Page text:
San Giacomo Brings Venetians Together

While the July tourists are parading in Piazza San Marco, peering into shop windows, or tucking in to a lovely piece of branzino or a slim pizza, Venetians are gathering to support their parish. Every summer the folks in the neighborhood of San Giacomo dell’Orio throw a party to benefit their community. It’s marked by food, families, music, and the general idea that these things are a good excuse to get out of the house and enjoy the company of others.

The guys grilling the meat deserve a medal for enduring the 95 degree temps added to the heat wafting off the grills. And they joke and laugh and dance the whole time. 2015-07-21 12.57.58

You’ll see lots of volunteers in these t-shirts serving food and wine, picking up trash, and generally making things run smoothly. My favorite is this guy, who I’ve seen at the event for a few years now. He wears a blinky tiara and sells other blinky items that look like they belong at an SF rave from the 90s. Here he is unsuccessfully trying to sell something blinky to nonna.

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These tables might be my favorite part, though I haven’t partaken in the rite. They raffle off stuff like paper towel holders or salad spinners, plastic trucks and water guns and Nerf ball hoops. Does anyone needs this stuff? No! But you can see that after four days of the festival, many of these items were already gone, in support of the community. 2015-07-21 13.00.032015-07-21 12.59.53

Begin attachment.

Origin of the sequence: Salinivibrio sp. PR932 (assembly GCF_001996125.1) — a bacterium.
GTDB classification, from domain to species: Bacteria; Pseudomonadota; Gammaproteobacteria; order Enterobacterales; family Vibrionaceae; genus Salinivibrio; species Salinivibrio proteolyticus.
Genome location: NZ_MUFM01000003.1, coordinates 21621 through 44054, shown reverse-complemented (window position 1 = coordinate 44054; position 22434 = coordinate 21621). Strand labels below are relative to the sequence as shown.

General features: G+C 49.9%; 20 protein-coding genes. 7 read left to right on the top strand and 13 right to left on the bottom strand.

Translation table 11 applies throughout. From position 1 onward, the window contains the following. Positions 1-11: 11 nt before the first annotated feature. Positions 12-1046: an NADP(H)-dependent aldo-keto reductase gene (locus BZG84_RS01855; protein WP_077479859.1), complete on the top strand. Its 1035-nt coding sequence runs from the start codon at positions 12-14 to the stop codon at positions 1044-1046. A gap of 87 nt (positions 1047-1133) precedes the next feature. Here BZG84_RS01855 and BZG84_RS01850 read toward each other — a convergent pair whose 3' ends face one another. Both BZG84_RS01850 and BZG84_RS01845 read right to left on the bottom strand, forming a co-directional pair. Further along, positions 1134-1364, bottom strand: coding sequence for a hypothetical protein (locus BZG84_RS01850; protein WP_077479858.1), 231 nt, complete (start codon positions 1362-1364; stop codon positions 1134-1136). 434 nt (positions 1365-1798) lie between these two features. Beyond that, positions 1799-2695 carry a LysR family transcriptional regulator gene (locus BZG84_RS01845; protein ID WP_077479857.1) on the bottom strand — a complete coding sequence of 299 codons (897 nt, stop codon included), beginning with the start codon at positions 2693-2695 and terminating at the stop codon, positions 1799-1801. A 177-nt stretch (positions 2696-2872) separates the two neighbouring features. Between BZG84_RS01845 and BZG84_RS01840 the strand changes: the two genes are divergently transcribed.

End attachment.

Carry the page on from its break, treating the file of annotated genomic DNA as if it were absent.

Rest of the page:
Then of course, there’s the music. Fun local bands every night for over a week! Sometimes tango or salsa dancing in the campo. You may remember that last year I reported on a few bands that I was lucky enough to catch. This year I only got to see Ska-J, and what a great night! Despite the 95 degree temperature at nine o’clock at night, the campo was packed and the band was rockin’. Lead singer Marco “Furio” Forieri even sprayed the audience with his mister a couple times. They played a couple classics from Marco’s Pitura Freska days, such as “Ridicoli,” but they also played some new classics like “Vivere a Venezia” and “Santamarta.” I smiled to see audience members passing by singing the lyrics. Here’s my quick clip of one song, with a nice horn section and some love for Venice:

If you want a longer fix, here’s someone else’s video from that show, which I found on YouTube, with ten minutes of “Santamarta.”